Oregon Psilocybin Centers Are Open. Here’s What We Know About Them.

    Almost three years after Oregon voters approved psilocybin legalization for healing purposes, centers offering mushrooms are now open to the public. With no cannabis-style dispensaries permitted, access is limited to these “service centers,” where you pay fees to use the drug under trained supervision. Oregon’s highly regulated system is making psilocybin expensive—prohibitively so, for many people who might benefit.  

    Oregon voters’ approval of Measure 109 in 2020 was a historic moment for the psychedelic movement. But non-therapeutic access, home-growing and sharing of psilocybin are all still banned, so it isn’t “legalization” in the broadly understood sense. Instead, it’s a form of strictly limited legal access for adults—who don’t need a prescription or medical diagnosis, but must, in almost all cases, be able to pay high fees.

    Regulations are designed to ensure that all mushroom products are produced by licensed growers in specified sanitary conditions. They must labelled and tested for any contaminants before consumption. Service centers need their own licenses, and must employ licensed “facilitators,” who sit with individuals during their trip and watch for any harmful side effects. Oregon allows anyone with a high school education to become a facilitator, but they must complete a training program approved by the state.

    The state requires that each service center client undergo a “preparation” session with their facilitator, where they discuss what to expect. During the hours-long psilocybin “administration” session, the client must remain at the center under the facilitator’s supervision. Afterwards, the client is given the option of an “integration” session, where they discuss how their trip went.

    “We are incredibly busy trying to make sure that our clients are served well, that our business survives, and that we are in compliance with the Oregon rules.”

    Licensing fees, training, growing regulations, service center costs, and the cost of many hours of facilitators’ time all add up to help make legal psilocybin in Oregon very expensive. When psilocybin can be obtained for as little as $20 a dose in the illicit market, that market is sure to continue alongside the legal model. Some providers are offering discounts for groups, and for microdose services that require clients to spend less time on site.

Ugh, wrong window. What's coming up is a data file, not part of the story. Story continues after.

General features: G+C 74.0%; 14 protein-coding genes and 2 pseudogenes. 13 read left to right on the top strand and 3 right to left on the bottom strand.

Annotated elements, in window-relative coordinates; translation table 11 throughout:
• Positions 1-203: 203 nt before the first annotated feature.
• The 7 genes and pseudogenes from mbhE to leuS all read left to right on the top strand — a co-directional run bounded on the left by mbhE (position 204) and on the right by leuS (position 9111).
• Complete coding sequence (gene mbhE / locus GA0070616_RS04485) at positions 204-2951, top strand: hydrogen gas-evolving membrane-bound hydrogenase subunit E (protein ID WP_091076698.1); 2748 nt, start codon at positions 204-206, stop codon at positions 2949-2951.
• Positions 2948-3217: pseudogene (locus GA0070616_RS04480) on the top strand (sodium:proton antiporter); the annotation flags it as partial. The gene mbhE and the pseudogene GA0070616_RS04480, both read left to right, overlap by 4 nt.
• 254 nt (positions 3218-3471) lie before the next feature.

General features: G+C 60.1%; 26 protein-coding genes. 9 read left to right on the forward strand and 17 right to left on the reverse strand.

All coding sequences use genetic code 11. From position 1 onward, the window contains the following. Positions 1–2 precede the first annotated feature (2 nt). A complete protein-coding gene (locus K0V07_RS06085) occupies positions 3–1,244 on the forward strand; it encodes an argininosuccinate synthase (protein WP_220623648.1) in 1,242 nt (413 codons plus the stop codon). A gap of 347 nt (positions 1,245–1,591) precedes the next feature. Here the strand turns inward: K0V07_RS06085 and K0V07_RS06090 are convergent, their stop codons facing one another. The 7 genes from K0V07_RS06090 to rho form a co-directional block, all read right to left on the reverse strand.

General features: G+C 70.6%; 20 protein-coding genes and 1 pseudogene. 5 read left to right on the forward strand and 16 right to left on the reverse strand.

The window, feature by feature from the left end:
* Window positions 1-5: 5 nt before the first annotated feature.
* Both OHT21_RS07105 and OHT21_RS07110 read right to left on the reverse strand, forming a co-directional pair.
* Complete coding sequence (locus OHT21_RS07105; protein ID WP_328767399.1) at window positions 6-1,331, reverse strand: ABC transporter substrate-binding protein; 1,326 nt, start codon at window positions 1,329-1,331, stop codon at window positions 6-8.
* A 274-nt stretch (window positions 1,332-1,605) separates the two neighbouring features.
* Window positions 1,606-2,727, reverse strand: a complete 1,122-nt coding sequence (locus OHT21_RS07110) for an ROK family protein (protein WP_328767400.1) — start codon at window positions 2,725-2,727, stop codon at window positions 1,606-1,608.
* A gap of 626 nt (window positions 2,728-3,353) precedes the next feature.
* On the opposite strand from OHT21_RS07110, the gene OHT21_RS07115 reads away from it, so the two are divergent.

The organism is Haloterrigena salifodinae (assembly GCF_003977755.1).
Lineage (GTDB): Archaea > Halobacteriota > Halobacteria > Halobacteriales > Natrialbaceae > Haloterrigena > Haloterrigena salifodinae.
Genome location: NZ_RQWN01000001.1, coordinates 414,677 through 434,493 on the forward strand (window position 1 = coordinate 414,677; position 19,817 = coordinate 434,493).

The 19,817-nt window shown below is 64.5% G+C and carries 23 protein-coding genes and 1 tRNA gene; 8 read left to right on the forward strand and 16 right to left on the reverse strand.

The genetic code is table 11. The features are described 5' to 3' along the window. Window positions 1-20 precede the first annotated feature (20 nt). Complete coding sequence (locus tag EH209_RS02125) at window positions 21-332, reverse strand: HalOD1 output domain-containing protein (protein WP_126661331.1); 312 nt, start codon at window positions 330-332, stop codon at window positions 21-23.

Currently, six operating service centers are listed in the Oregon Health Authority’s online directory. Another two are operating without being listed. In an email to Filter, Angela E. Allbee, manager of OHA’s Psilocybin Services Section, explained that licensed providers are given the option of whether to publish their contact information in the directory. She confirmed there are currently eight licensed psilocybin service centers.

    Here’s what we know about the six that are listed:


    EPIC Healing in Eugene

    EPIC was the first service center to receive a license from the state, as Filter previously reported. Its service is run by Cathy Jonas, a licensed clinical social worker. EPIC was the first center to post a price guide: Individual sessions started at $500 for a microdose, ranging to $3,500 for a high dose. Group sessions would see each participant charged a somewhat discounted rate.

    However, that price guide, published in May, is now unavailable, and EPIC does not list prices on its websites, simply stating it works with Radiant Heart Consulting to provide both individual and group rates. That company also doesn’t list prices.

    The center says that it does offer sliding-scale pricing for qualifying clients, and collects donations to provide financial aid for clients on lower incomes. As of August 25, according to Oregon Public Broadcasting, the company had treated 16 clients since opening in June—and had 3,500 people on a waitlist.


    Vital Reset in Hood River

    Founded by Heidi Venture, Vital Reset was licensed in June and opened in July.

    The company offers a free consultation, but doesn’t yet publicly offer any pricing details. “We are working to make some sessions as affordable as possible for people without means,” its website states. “We will also offer highly curated experiences. We are seeing other psilocybin service centers’ costs ranging between $3,000-$15,000 per journey. We hope to be more affordable than that, but many costs such as banking and liability insurance are not yet available.”